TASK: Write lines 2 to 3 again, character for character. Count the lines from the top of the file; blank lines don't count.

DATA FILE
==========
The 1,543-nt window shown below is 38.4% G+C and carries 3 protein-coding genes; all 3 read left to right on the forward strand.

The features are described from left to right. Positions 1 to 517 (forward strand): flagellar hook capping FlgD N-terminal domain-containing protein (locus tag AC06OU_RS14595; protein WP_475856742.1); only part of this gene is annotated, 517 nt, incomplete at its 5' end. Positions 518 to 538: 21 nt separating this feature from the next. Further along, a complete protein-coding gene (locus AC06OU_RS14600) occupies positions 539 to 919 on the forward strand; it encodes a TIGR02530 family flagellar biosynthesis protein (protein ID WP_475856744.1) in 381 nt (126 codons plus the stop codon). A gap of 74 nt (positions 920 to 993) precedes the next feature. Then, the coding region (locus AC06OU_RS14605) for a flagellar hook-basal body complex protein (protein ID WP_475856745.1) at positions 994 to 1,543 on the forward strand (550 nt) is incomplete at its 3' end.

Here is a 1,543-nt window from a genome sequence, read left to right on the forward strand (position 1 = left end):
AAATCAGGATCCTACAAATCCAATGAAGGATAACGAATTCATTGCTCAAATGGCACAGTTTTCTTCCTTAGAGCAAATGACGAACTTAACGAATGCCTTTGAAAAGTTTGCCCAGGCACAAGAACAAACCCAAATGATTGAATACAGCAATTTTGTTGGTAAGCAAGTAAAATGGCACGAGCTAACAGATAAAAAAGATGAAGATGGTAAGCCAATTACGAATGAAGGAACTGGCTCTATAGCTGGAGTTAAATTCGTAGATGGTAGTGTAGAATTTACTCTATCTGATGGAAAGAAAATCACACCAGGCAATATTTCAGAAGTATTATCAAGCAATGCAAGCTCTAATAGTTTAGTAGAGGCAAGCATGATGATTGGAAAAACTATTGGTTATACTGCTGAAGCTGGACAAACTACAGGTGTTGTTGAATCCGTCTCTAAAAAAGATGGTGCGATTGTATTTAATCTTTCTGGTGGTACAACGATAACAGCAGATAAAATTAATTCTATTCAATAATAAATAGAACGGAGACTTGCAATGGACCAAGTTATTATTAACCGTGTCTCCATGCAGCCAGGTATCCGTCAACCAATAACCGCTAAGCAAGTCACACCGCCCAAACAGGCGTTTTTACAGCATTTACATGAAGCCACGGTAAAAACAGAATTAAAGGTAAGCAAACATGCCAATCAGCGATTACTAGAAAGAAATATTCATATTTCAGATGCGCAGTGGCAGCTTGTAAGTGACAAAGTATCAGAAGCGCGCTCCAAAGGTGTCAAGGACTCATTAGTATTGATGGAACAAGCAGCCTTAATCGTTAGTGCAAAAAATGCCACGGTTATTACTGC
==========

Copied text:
The features are described from left to right. Positions 1 to 517 (forward strand): flagellar hook capping FlgD N-terminal domain-containing protein (locus tag AC06OU_RS14595; protein WP_475856742.1); only part of this gene is annotated, 517 nt, incomplete at its 5' end. Positions 518 to 538: 21 nt separating this feature from the next. Further along, a complete protein-coding gene (locus AC06OU_RS14600) occupies positions 539 to 919 on the forward strand; it encodes a TIGR02530 family flagellar biosynthesis protein (protein ID WP_475856744.1) in 381 nt (126 codons plus the stop codon). A gap of 74 nt (positions 920 to 993) precedes the next feature. Then, the coding region (locus AC06OU_RS14605) for a flagellar hook-basal body complex protein (protein ID WP_475856745.1) at positions 994 to 1,543 on the forward strand (550 nt) is incomplete at its 3' end.

Here is a 1,543-nt window from a genome sequence, read left to right on the forward strand (position 1 = left end):